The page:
Brazilian demand for U.S. ethanol expected to increase

By Kris Bevill | April 06, 2011

U.S. ethanol exports to Brazil are expected to increase during the month of April in order to fill supply gaps brought on by economic difficulties experienced within the country. Small shipments of U.S. ethanol have been received by ports in the northeast portion of Brazil over the past few months, but activity is expected to ramp up in the coming weeks as demand increases in the industrial regions near Sao Paulo and Rio de Janiero, prior to the area’s sugarcane harvest.

Raphael Hudson, Hart Energy’s director of research and consulting for Latin America, said high sugar prices have had some impact on Brazil’s ethanol industry, but have not played a significant role because the ability for mills to switch from sugar to ethanol production or vice versa is somewhat limited. He attributes the country’s ethanol supply shortage mostly to economic factors. “Their financial sector hasn’t been as hard hit as the American banks, but there’s been a pullback in financing, so there has been less in the way of new sugar and ethanol mills coming online,” he said. “Also the sugarcane acreage has been expanding at a lower rate.” Hudson said ethanol demand has also been increasing as more flex-fuel vehicles (FFVs) are added to Brazil’s growing fleet. Flex-fuel motorcycles were also recently introduced into Brazil’s market.

UNICA, Brazil’s sugarcane industry association, predicts that about 45 percent of the 2011-’12 sugarcane harvest will be used to produce sugar, representing a slight increase over last season. Approximately 25.52 billion liters (about 6.7 billion gallons) of ethanol is expected to be produced in Brazil this season, less than 1 percent more than last season. UNICA stated that ethanol exports from Brazil are anticipated to drop by nearly 20 percent this season compared to the previous period. Fewer exports will improve the tight supply situation, but not by much. UNICA’s technical director, Antonio de Padua Rodrigues, said reducing exports will increase domestic supply by about 500 million liters, which is lower than the expected demand growth due to accelerated sales of FFVs.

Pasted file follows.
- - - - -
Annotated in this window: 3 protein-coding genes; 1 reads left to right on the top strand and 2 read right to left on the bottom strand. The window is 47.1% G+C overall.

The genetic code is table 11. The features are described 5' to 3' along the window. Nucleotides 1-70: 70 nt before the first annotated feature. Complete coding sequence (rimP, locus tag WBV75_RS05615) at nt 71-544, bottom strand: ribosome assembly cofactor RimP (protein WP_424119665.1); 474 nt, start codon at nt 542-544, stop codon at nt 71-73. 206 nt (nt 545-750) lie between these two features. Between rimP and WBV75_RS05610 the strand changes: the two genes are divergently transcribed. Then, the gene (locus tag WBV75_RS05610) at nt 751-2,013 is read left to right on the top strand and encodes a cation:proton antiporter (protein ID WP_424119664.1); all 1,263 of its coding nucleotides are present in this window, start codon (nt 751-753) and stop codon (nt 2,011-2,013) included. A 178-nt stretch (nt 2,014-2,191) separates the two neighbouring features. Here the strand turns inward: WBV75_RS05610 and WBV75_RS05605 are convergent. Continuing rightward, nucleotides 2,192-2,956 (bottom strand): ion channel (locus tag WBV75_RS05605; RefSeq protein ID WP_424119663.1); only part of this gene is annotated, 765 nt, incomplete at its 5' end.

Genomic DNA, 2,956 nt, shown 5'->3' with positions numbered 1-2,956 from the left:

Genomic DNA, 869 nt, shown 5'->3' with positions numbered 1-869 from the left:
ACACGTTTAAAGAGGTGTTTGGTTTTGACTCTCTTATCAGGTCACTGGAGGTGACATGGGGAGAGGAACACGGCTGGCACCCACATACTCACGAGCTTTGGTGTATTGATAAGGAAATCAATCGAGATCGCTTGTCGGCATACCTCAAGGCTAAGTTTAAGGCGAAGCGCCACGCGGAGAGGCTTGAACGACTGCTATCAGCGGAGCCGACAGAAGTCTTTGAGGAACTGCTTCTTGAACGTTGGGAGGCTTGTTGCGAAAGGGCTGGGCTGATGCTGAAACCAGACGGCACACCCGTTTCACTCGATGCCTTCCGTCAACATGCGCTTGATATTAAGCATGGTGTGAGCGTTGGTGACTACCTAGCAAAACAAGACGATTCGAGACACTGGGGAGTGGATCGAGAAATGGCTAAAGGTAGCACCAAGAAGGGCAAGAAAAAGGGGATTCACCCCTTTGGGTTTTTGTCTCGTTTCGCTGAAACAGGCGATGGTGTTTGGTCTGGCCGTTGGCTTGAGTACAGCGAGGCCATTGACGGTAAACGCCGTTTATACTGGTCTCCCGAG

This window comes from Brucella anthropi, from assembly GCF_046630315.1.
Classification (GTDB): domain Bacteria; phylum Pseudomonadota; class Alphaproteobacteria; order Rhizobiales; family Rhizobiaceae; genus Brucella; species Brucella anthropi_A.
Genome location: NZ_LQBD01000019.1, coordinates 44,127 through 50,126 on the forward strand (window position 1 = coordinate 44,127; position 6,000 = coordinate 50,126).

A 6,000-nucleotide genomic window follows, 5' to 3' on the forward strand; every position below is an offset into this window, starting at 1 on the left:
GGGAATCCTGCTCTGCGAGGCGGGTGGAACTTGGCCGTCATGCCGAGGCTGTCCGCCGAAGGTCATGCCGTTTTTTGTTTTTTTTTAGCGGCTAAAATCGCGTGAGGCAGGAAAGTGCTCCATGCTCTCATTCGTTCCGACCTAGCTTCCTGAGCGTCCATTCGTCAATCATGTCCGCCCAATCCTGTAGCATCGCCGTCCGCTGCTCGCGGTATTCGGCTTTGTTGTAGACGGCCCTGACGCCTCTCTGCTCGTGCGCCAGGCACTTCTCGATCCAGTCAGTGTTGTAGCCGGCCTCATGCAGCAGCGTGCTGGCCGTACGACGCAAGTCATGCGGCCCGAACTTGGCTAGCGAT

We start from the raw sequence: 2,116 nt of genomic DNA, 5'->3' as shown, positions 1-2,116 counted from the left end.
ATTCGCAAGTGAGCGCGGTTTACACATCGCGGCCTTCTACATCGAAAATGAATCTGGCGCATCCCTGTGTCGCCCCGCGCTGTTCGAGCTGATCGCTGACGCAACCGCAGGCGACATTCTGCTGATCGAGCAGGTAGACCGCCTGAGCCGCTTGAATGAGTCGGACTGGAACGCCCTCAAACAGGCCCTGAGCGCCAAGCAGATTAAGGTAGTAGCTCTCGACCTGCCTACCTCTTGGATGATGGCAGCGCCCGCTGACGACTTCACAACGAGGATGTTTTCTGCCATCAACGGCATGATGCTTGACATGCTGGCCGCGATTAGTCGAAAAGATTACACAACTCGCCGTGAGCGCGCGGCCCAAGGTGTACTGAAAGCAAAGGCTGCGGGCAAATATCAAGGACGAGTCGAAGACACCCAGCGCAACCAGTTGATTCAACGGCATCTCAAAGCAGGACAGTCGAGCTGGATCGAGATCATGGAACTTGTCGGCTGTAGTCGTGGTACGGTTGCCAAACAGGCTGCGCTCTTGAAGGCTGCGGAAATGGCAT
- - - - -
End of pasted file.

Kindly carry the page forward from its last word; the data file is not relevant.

The U.S. is expected to supply most of Brazil’s demand for imported ethanol. The most recent shipment of U.S. ethanol to Brazil was received at the port of Maceio in the northeast region of the country on March 11, and consisted of approximately 10 million liters (about 2.6 million gallons) of ethanol. Shipments delivered in December and January were about a million gallons larger. Hudson said some predictions are that shipments delivered to Sao Paulo in April could be as great as 200 million liters. “I imagine in a market the size of the U.S. it still isn’t a huge deal, but given you are coming closer to that blend wall, I guess every little bit helps,” he said.

Brazil appears to be doing what it can to encourage U.S. ethanol imports. Last year, the country also experienced tightening supply between February and April, but chose to temporarily reduce its blend mandate from E25 to E20 in order to alleviate supply/demand issues. That wasn’t done this year, presumably as an attempt to encourage free trade with the U.S. with the hope of receiving some reciprocity in the future. Brazil also recently modified its anhydrous ethanol specifications to more closely resemble the ASTM standard for ethanol. This modification is a temporary measure and will expire on April 30. “Basically, the idea was to make it easier for importers and distributors to bring this U.S. ethanol into compliance with Brazilian specs,” Hudson said.

Prices paid so far for U.S. ethanol have been fair, according to Hudson. The March 11 shipment to Maceio sold for 61 cents per liter, or about $2.30 per gallon. By comparison, the wholesale market in Brazil averaged at about $3.65 per gallon in March, which makes importing from the U.S. a “compelling arbitrage opportunity,” he said. “The window is not always open, but it’s looking pretty good right now. Even in Sao Paulo where the wholesale prices are lower, if you import U.S. ethanol into Sao Paulo right now it would be a pretty good deal.”